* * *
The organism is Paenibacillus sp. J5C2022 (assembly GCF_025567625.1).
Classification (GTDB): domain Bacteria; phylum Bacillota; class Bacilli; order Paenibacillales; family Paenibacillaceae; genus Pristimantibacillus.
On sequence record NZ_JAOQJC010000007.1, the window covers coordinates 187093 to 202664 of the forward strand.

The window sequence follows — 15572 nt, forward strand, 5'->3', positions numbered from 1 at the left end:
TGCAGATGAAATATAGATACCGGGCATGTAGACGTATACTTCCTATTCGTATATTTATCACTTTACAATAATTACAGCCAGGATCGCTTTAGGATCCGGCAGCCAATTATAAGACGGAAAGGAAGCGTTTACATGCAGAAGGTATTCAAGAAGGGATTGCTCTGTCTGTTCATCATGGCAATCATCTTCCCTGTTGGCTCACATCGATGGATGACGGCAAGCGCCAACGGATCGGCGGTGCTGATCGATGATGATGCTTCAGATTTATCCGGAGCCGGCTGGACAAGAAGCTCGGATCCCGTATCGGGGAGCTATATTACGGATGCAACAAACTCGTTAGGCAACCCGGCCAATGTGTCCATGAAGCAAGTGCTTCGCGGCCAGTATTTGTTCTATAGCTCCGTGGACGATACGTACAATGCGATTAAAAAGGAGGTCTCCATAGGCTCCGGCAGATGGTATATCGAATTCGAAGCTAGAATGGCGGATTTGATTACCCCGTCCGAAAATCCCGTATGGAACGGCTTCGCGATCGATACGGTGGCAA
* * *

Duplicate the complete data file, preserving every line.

The organism is Paenibacillus sp. J5C2022 (assembly GCF_025567625.1).
Classification (GTDB): domain Bacteria; phylum Bacillota; class Bacilli; order Paenibacillales; family Paenibacillaceae; genus Pristimantibacillus.
On sequence record NZ_JAOQJC010000007.1, the window covers coordinates 187093 to 202664 of the forward strand.

The window sequence follows — 15572 nt, forward strand, 5'->3', positions numbered from 1 at the left end:
TGCAGATGAAATATAGATACCGGGCATGTAGACGTATACTTCCTATTCGTATATTTATCACTTTACAATAATTACAGCCAGGATCGCTTTAGGATCCGGCAGCCAATTATAAGACGGAAAGGAAGCGTTTACATGCAGAAGGTATTCAAGAAGGGATTGCTCTGTCTGTTCATCATGGCAATCATCTTCCCTGTTGGCTCACATCGATGGATGACGGCAAGCGCCAACGGATCGGCGGTGCTGATCGATGATGATGCTTCAGATTTATCCGGAGCCGGCTGGACAAGAAGCTCGGATCCCGTATCGGGGAGCTATATTACGGATGCAACAAACTCGTTAGGCAACCCGGCCAATGTGTCCATGAAGCAAGTGCTTCGCGGCCAGTATTTGTTCTATAGCTCCGTGGACGATACGTACAATGCGATTAAAAAGGAGGTCTCCATAGGCTCCGGCAGATGGTATATCGAATTCGAAGCTAGAATGGCGGATTTGATTACCCCGTCCGAAAATCCCGTATGGAACGGCTTCGCGATCGATACGGTGGCAA